The mission of this group is to foster interdisciplinary collaborative research focusing on the pathogenesis, diagnosis, control and prevention of infectious diseases. The Infectious Disease Research group uses molecular, cellular and animal experiments to eradicate and prevent infectious diseases affecting humans and animals. Infectious diseases have been identified as a programmatic research priority at Western University of Health Sciences, offering ample opportunities for inter-professional collaborations on campus, as well as with surrounding research centers. This group is particularly interested in:
- Translational research bridging
- Vector-borne diseases
- Zoonotic diseases
- Community and Global Health
- Infectious diseases in food and small animals
Group members meet twice a month to:
- Discuss accomplishments and future plans
- Identify areas of needs, support, and funding
- Strengthen external and internal collaborative efforts
- Promote student involvement in research
Questions regarding this RIG should be directed to Dr. Ellen Collisson.
The mission of this group is to advance the knowledge in eco health in the maintenance of mutually sustainable eco systems for the benefits of global communities
The Eco-Health research group supports College of Veterinary Medicine faculty and collaborators involved in research addressing a broad spectrum of issues related to wildlife and human health and welfare. This group recognizes the importance of building strong collaborations between zoos, scientists, clinicians, foundations, philanthropic groups and general public in order to maximize its impact.
This group is especially interested in:
- Anatomic adaptation of sea lions
- Preservation of wild birds and reptiles
- Viral infections in wild cats
- Genomics of the Snow Leopard
- Environment and reproductive physiology
- Public advocacy on veterinary issues
The Eco-Health Research Interest Group strives to generate new knowledge to guide the preservation of wildlife, and enhance our understanding of environmental changes on human and animal health. This group utilizes laboratory- and field- based research to promote national and international collaborations and training of future scientists. The Eco-Health Research Interest Group serves as an educational resource for experts, governing bodies and general public through scientific presentations and publications.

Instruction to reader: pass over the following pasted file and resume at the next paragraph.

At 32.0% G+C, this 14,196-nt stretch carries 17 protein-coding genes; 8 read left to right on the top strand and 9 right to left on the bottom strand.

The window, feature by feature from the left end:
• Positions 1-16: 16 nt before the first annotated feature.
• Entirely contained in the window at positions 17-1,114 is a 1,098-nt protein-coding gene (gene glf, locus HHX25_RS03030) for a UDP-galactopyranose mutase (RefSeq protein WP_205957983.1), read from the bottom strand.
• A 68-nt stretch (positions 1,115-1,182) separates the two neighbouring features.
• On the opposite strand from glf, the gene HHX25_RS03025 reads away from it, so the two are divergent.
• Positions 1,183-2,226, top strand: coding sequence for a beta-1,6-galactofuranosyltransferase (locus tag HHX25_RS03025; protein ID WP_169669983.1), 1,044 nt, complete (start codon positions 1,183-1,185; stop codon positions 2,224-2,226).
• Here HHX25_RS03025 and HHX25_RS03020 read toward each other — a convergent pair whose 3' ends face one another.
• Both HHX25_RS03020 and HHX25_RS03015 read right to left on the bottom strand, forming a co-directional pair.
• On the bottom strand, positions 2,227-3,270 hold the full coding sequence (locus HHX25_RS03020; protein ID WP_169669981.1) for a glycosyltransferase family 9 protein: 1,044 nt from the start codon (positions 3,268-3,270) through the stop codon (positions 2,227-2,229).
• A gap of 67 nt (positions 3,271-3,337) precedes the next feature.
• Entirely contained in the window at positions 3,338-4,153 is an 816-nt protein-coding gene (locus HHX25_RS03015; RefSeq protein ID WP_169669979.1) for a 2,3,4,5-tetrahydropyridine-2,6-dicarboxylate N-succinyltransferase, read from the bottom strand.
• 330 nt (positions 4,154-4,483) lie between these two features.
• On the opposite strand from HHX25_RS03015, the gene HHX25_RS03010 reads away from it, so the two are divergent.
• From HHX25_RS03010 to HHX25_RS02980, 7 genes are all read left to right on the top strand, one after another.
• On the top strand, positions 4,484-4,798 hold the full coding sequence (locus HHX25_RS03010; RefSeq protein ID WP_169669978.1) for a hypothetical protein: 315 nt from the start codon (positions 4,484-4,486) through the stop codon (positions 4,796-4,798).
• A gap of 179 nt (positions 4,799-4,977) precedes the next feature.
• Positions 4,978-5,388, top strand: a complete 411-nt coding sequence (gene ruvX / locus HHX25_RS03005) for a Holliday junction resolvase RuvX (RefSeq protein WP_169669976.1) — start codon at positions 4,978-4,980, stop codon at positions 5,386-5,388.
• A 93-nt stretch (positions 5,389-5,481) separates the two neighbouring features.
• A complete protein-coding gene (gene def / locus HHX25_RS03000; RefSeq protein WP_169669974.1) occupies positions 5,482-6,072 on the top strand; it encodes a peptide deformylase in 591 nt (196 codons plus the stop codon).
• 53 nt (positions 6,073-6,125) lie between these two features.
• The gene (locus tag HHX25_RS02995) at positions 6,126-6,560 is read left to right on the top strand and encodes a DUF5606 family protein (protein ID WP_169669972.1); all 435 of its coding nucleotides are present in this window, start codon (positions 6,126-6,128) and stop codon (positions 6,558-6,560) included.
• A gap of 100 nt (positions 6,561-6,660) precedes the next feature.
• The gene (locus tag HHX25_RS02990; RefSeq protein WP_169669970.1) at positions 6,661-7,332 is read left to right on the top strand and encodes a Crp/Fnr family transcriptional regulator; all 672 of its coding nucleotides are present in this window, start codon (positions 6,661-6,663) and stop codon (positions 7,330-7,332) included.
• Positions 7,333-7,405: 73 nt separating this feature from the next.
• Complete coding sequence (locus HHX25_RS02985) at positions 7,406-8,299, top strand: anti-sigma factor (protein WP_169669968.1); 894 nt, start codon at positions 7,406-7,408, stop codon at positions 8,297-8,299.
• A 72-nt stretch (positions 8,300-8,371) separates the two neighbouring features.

The group members meet every 2nd Friday of each month, at 9 a.m. in the Dean’s Conference Room.
Questions regarding this RIG should be directed to Dr. Wael Khamas.
The mission of the Collaborative Clinical Research Program is to promote animal and human health and welfare through clinical research in collaboration with a network of strategic partners.
The Collaborative Clinical Research Program (CCRP) will provide structure and support for College of Veterinary Medicine faculty and collaborators involved in clinically-based research projects addressing a broad spectrum of issues that impact animal and human health and welfare. The CCRP recognizes the importance of building strong collaborations between scientists, clinicians, industry, government entities, special interest and philanthropic groups, and pet owners in order to achieve its research goals. Research areas of interests within the group include:
- Animal-human interactions
- Infectious diseases
- Orthopedics & biomechanics
- Preventive medicine
- Regenerative medicine
- Therapeutic interventions
The CCRP will strive to enhance and extend the body of evidence informing clinical understanding and decisions in veterinary medicine, public health, and other areas at the interface between animals and humans. A key function of the group will be to produce scholarly publications and other methods of disseminating information derived from our research. We welcome collaborators to help us find answers to important clinical problems and veterinary issues. Your contribution may be as small as a submitting a clinical specimen or as involved as participation in a clinical consortium.
The CCRP meetings occur on the 2nd and 4th Tuesdays of each month from 12:00-1:00 p.m. in the VMC Dean’s Conference Room. For more information about the group, please contact Dr. Peggy Barr.
The mission of the Evidence-Based Veterinary Medical Education Research Interest Group is to
understand, improve, validate, and promote effective educational practices in veterinary medical and other health professions education.
The research activities in the group will include:
- The creation and validation of teaching and assessment tools.
- Defining and assessing pre-professional, professional, and post-professional student outcomes
- The exploration and further understanding of educational theory
- The development and assessment of health professions educators
To achieve these goals, the group will employ a rigorous scientific approach to descriptive, observational, and analytic studies utilizing both qualitative and quantitative methods. Scholarly publications will support innovative educational advancement and lead to an improvement in and a greater understanding of educational processes and outcomes.
This group meets the first and third Wednesdays of each month from 9-10 a.m. in the VMC Dean’s conference room.
Questions regarding this RIG should be directed to Dr. Peggy Schmidt.